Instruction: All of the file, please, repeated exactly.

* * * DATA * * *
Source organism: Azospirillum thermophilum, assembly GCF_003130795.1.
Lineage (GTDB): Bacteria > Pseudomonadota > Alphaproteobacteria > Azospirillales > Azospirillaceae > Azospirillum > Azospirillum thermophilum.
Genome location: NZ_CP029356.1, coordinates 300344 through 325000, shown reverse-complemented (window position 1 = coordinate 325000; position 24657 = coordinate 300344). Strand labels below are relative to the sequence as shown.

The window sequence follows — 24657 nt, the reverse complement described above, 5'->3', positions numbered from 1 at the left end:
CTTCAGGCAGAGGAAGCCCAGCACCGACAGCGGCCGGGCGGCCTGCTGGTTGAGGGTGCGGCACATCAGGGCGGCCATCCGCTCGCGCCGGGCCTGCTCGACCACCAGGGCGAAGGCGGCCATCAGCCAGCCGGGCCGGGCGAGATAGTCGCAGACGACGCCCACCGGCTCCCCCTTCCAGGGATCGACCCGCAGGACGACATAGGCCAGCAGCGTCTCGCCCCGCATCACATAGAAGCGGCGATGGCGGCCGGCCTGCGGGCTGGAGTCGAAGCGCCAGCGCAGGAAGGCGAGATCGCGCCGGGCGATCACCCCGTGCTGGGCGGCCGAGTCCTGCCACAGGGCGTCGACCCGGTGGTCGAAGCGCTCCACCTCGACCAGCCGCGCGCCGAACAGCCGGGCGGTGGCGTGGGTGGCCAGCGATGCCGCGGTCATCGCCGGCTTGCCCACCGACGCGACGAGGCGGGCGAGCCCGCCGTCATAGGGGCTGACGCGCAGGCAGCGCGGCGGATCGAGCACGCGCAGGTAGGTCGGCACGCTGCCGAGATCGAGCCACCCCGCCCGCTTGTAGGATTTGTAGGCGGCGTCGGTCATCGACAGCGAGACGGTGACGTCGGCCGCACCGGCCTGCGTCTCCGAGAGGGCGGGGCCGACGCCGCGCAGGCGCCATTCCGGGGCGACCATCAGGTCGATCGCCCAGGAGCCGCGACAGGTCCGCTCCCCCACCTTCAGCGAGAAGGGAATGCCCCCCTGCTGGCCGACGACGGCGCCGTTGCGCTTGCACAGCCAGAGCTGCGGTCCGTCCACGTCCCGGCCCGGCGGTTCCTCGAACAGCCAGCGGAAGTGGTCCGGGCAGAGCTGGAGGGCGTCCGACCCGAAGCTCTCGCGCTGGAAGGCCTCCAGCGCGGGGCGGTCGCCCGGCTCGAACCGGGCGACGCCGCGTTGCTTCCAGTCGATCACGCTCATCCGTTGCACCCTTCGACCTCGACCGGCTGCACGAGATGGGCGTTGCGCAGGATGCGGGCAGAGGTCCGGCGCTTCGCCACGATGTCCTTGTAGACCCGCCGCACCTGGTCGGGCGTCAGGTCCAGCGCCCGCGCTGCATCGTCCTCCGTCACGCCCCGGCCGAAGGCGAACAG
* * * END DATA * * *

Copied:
Source organism: Azospirillum thermophilum, assembly GCF_003130795.1.
Lineage (GTDB): Bacteria > Pseudomonadota > Alphaproteobacteria > Azospirillales > Azospirillaceae > Azospirillum > Azospirillum thermophilum.
Genome location: NZ_CP029356.1, coordinates 300344 through 325000, shown reverse-complemented (window position 1 = coordinate 325000; position 24657 = coordinate 300344). Strand labels below are relative to the sequence as shown.

The window sequence follows — 24657 nt, the reverse complement described above, 5'->3', positions numbered from 1 at the left end:
CTTCAGGCAGAGGAAGCCCAGCACCGACAGCGGCCGGGCGGCCTGCTGGTTGAGGGTGCGGCACATCAGGGCGGCCATCCGCTCGCGCCGGGCCTGCTCGACCACCAGGGCGAAGGCGGCCATCAGCCAGCCGGGCCGGGCGAGATAGTCGCAGACGACGCCCACCGGCTCCCCCTTCCAGGGATCGACCCGCAGGACGACATAGGCCAGCAGCGTCTCGCCCCGCATCACATAGAAGCGGCGATGGCGGCCGGCCTGCGGGCTGGAGTCGAAGCGCCAGCGCAGGAAGGCGAGATCGCGCCGGGCGATCACCCCGTGCTGGGCGGCCGAGTCCTGCCACAGGGCGTCGACCCGGTGGTCGAAGCGCTCCACCTCGACCAGCCGCGCGCCGAACAGCCGGGCGGTGGCGTGGGTGGCCAGCGATGCCGCGGTCATCGCCGGCTTGCCCACCGACGCGACGAGGCGGGCGAGCCCGCCGTCATAGGGGCTGACGCGCAGGCAGCGCGGCGGATCGAGCACGCGCAGGTAGGTCGGCACGCTGCCGAGATCGAGCCACCCCGCCCGCTTGTAGGATTTGTAGGCGGCGTCGGTCATCGACAGCGAGACGGTGACGTCGGCCGCACCGGCCTGCGTCTCCGAGAGGGCGGGGCCGACGCCGCGCAGGCGCCATTCCGGGGCGACCATCAGGTCGATCGCCCAGGAGCCGCGACAGGTCCGCTCCCCCACCTTCAGCGAGAAGGGAATGCCCCCCTGCTGGCCGACGACGGCGCCGTTGCGCTTGCACAGCCAGAGCTGCGGTCCGTCCACGTCCCGGCCCGGCGGTTCCTCGAACAGCCAGCGGAAGTGGTCCGGGCAGAGCTGGAGGGCGTCCGACCCGAAGCTCTCGCGCTGGAAGGCCTCCAGCGCGGGGCGGTCGCCCGGCTCGAACCGGGCGACGCCGCGTTGCTTCCAGTCGATCACGCTCATCCGTTGCACCCTTCGACCTCGACCGGCTGCACGAGATGGGCGTTGCGCAGGATGCGGGCAGAGGTCCGGCGCTTCGCCACGATGTCCTTGTAGACCCGCCGCACCTGGTCGGGCGTCAGGTCCAGCGCCCGCGCTGCATCGTCCTCCGTCACGCCCCGGCCGAAGGCGAACAG